Climate — a gamechanger in Norwegian elections

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The Center Party (Senterpartiet) was the big winner in the recent Norwegian elections. Although the Labour Party won fewer seats than previously, they are seen as winners too, as they now by far are Norway’s biggest party.  The Conservative Party (Høyre) lost many seats. The left will now form a government, under the leadership of the Labour Party, together with the Center Party and most probably the Socialist Left Party (Sosialistisk Venstreparti).

The new government programme is expected to centre around a more proactive rural policy, less centralization, more equity and equality, and a forward-looking policy on climate and new non-fossil industries.

 

The UN report changed the discourse

Together with the mentioned Socialist Left Party, the other self-proclaimed climate-oriented parties, the Red Party (Rødt) and the Greens (Miljøpartiet de Grønne), all gained new seats, and the Liberal Party (Venstre) had a strong finishing streak and did better than last time around. The Red Party grew from one representative in parliament to 7, and the Greens grew from 1 to 3 representatives. But expectations for the Greens were much higher in the region of 7 representatives, and thus many voters and party officials grieve the result. Much of the debate after the elections has thus concentrated on whether this has been a so-called climate election or not.

The climate issue was brought forward as a leading issue in the election campaign, thanks to the UN Climate Panel’s most recent report, published during the initial phase of the Norwegian election campaign.

The four ‘climate parties’ received a total of over 20 per cent of the votes, i.e. every fifth voter voted for green issues, in some way or other. Although the four parties have different priorities within this broad theme, there is now a general pressure to initiate a powerful green shift.

 

The battle of the last oil

What can we expect in the coming parliamentary period between 2021 – 2025? The much-fought for pristine coastal areas in the country’s north, known as Lofoten, Vesterålen and Senja, will probably be declared a no-go oil area forever. This will be low hanging fruit. But we will see a more vigorous debate and perhaps a decision about whether the so-called ordinary oil and gas licensing rounds will be phased out. They are usually announced every two years and concern immature areas, where there has been no activity before. That’s an excellent first step and a victory for marine life in the Barents Sea.

We also have annual allocations in what are called predefined areas. These are considered mature areas, where one knows the geology and where activity and infrastructure exist. Stopping this will be a much harder match, given that both the Labour Party and the Center Party see this as economically significant.

 

Lots of other “fruit” to pick

There are a lot of other low hanging “fruits” to pick, though. The new premier to be, Jonas Gahr Støre, already announced some time ago a willingness to look at a change of mandate for the Norwegian Sovereign Wealth Fund (also known as the Oil Fund). This implies setting a net-zero CO2 target for companies in which the fund is invested.  Jan Erik Saugestad, Executive Vice President of Asset Management at Storebrand, a leading player in the Nordic market for long-term savings and insurance, recently said: “Zero-emission targets for 2050 have become “the new gold standard” for investors.”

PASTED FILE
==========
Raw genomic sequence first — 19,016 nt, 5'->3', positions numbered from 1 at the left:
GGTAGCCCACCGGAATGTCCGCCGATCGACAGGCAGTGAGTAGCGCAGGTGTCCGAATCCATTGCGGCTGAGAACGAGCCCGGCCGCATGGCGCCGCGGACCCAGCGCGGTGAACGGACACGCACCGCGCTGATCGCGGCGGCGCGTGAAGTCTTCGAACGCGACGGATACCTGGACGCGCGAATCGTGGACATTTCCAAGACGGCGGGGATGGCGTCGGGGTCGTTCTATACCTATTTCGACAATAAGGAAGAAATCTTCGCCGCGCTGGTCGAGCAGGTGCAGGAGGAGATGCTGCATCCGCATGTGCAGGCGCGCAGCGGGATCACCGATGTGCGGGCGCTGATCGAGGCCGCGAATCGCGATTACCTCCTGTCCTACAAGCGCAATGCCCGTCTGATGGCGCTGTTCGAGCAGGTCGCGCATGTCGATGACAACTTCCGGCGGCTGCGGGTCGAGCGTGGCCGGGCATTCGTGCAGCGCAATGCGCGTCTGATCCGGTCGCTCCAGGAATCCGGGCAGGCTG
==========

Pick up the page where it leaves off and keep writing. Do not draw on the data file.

Norway will also accelerate its investments in renewables on the global stage. This is often done via the Norfund-institution. New funds will be made available for the Enova institution, owned by the Ministry of Climate and Environment. Their mandate is to reduce greenhouse gas emissions, develop energy and climate technology, and strengthen supply security. They will invest more in solar panels in housing associations, condominiums and private homes.

Likewise, we will probably see more flexible schemes and incentives for upgrading small power plants, without it being at the expense of natural values, but where upgrading is energy efficient. Other energy efficiency projects will be initiated. The new government has a lot to gain here. Personally, I am less optimistic about the destruction of carbon-rich bogs and nature, which are sacrificed on the altar of road construction. Here, both the Labour Party and the Center Party are old-fashioned. The climate parties must be fierce watchdogs!

 

Hairy targets for offshore wind

The political battle for the next four years is about investments to be made in the enormous ocean spaces Norway possesses. Oil production is going down. Offshore wind power is going up. But this must be done in agreement with fishing interests and ornithologists. The Norwegian shipyard and supplier industry is waiting for more proactive government initiatives.

There are a lot of similarities between oil platforms and the bottom-fixed and floating wind power installations. If there is carbon capture and storage on the Norwegian shelf, our geologists and geophysicists will contribute. Pipes that currently carry the gas to the UK and to the continent can take CO2 back instead.

Thousands of oil wells will eventually be plugged. Norwegian expertise can do that. All these opportunities we have become much more aware of during this election campaign. That is why I think it can be argued that the elections were much about climate — after all. I think it is fair to say that the Norwegian climate debate has changed forever.

 

 

 

 

 

 

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